As a child, Castro danced, did gymnastics and practiced music. At the age of 2, she knew she wanted to be an entertainer. By age 5, she was performing onstage when her family lived in the United States. “Of course anytime anyone came to my house, I had to play the piano or the guitar and sing a song,” Castro says. “It was proud parents showing off their child. But it all came from love. When we lived in the United States, we went to competitions and judges would say I was the next Rita Moreno. Back then I didn’t know who Rita Moreno was, but now I understand what a huge compliment it is.”
Old-school Hollywood movies made a big impression on Castro. “In dance classes they’d show us the movies of Fred Astaire and Judy Garland; I remember seeing Singin’ in the Rain, The Wizard of Oz and Grease,” Castro says. “When I saw these movies that’s when I knew I wanted to do film. E.T. the Extra-Terrestrial was also a major influence. I really wanted to be friends with the little alien. I was like ‘Okay, I’ll be an actress so I can be friends with E.T.’”
“When I moved back to the Dominican Republic, I did TV because although now the film industry there has boomed, there wasn’t a film industry when I started out,” says Castro, who became a popular actress in her homeland and starred in commercials at age 15. A natural on air, Castro landed on El Sótano, a daily national variety show at age 17. She also hosted Música en 1/4 de Hora for Show Del Mediodía and A MIL, a weekly variety entertainment show, and was honored to work opposite beloved Dominican TV personality Freddy Beras Goico on his late night show Punto Final. “He was an icon, like the Johnny Carson of the Dominican Republic, who revolutionized the way television was made there,” Castro says.
An intelligent woman of many accomplishments, Castro was recognized as one of NBC Latino’s Top 10 Standout Latinos at Sundance. “That was a big surprise — a nice shout out from them,” Castro says. Another breakthrough for Castro was receiving the Hollywood F.A.M.E. Award. She was also awarded by the Women in Film Association in the Dominican Republic and she is an Arts Circle Member of Film Independent, a non-profit that serves independent filmmakers.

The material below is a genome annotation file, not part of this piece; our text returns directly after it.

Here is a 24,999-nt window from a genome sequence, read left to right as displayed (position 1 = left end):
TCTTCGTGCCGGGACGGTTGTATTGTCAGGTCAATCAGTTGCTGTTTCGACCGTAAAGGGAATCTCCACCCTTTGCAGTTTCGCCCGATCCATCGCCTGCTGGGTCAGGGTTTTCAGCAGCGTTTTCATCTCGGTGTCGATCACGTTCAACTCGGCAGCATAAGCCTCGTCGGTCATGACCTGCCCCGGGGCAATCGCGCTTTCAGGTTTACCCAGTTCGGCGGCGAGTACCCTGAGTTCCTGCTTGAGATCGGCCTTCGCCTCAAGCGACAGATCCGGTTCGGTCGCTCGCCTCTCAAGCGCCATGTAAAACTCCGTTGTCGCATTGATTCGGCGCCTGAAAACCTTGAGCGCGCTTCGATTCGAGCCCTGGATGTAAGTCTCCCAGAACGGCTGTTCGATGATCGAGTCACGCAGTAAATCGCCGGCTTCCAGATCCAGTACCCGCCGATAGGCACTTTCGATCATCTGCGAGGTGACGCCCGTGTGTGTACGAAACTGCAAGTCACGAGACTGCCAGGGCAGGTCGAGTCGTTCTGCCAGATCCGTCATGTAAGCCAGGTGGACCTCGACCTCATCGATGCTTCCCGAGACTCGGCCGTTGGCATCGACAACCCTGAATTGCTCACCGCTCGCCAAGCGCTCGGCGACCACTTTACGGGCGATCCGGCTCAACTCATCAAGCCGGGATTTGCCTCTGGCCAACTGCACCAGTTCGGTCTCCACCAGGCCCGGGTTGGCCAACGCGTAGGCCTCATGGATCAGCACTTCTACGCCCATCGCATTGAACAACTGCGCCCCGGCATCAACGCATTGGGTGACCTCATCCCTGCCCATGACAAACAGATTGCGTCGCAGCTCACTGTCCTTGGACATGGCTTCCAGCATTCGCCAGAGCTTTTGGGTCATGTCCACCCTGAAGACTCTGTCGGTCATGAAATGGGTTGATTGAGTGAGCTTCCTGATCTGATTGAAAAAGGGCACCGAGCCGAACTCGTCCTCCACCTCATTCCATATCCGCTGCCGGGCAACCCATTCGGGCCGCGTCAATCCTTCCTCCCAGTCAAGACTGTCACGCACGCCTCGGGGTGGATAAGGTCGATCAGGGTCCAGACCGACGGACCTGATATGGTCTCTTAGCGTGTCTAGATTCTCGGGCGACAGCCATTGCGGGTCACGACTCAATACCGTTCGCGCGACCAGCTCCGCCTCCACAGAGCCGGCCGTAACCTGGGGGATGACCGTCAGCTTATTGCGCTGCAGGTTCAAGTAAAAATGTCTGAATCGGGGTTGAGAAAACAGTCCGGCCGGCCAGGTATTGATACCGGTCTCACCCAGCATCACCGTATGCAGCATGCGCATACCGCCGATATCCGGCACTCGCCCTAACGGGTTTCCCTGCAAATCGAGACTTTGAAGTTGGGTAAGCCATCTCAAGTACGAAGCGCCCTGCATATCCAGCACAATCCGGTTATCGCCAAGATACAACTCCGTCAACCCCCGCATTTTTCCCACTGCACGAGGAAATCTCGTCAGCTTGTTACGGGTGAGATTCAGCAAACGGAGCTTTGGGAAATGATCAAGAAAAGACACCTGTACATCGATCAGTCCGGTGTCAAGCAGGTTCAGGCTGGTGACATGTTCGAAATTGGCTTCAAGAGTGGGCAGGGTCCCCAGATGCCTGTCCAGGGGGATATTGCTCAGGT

To maintain her fabulous shape and to get an adrenaline rush, Castro enjoys dancing, Pilates, Capoeira, aerial silk trapeze, extreme martial arts and acrobatic gymnastics. She has an Olympic-sized trampoline in her backyard. “I work on my flips,” Castro says. “I don’t want to say I want to do all of my stunts, just as many as possible.”
Castro also holds a degree in Journalism and speaks English, Spanish, French, Portuguese and Arabic. Being multilingual gets her considered for a larger range of roles. “The fun part of being an actor is transforming yourself into people completely different from you,” says Castro, who doesn’t always get cast as a Latina girl. “The stereotypical way that a Latina is supposed to look is changing in the industry. Now they know we come in all shapes and colors and are a mix of Africans, Europeans, the indigenous people of our land and everything in between. That’s what a Latina is.”
The lovable Latina has New Orleans on her travel bucket list. “I’m dying to go to New Orleans,” Castro says. “I can see the Caribbean influence on New Orleans for sure. You can tell the people in New Orleans are lively and warm, and that’s beautiful. I want to go to New Orleans for the music and the food, and the spices — oh, I love spices. I have some amazing actor friends in Louisiana that I want to visit, and I definitely want to enjoy Mardi Gras; we do a similar thing in the Dominican Republic. And New Orleans is an amazing place to film with the beautiful scenery there. The city itself is quite a character.”
The Caribbean actress who lives in Los Angeles is active with PETA and loves eating vegetarian. “I am 100 percent an animal lover,” Castro says. “I love dogs and all animals. I grew up with animals; they are family. We had chickens, goats, cows and dogs, Dobermans, Chihuahuas, a Pomeranian, a Labrador. I can’t stand animal suffering. I’m involved with the World Wildlife Fund. The poaching in Africa of rhinos, elephants and lions is really sad. I hope I can make a difference. We need to keep raising our voices and shift the human conscience.”
Castro supports the Louisiana SPCA, which will hold the 9th annual NOLA on Tap Beer Fest, its largest fundraiser of the year, Sept. 22 at New Orleans City Park’s Festival Grounds. “I’m not for buying dogs at a pet store,” Castro says. “There are so many wonderful animals needing homes that you can adopt, and they make a great addition to your family. Dogs who’ve been mistreated get rescued and recover from the trauma and are so forgiving. They give love to people who rescue them. They actually make people’s lives happier, and they love unconditionally. All they want is to give and receive love. Isn’t that amazing?” katherinecastro.com, @officialkatherinecastro, @katcastroo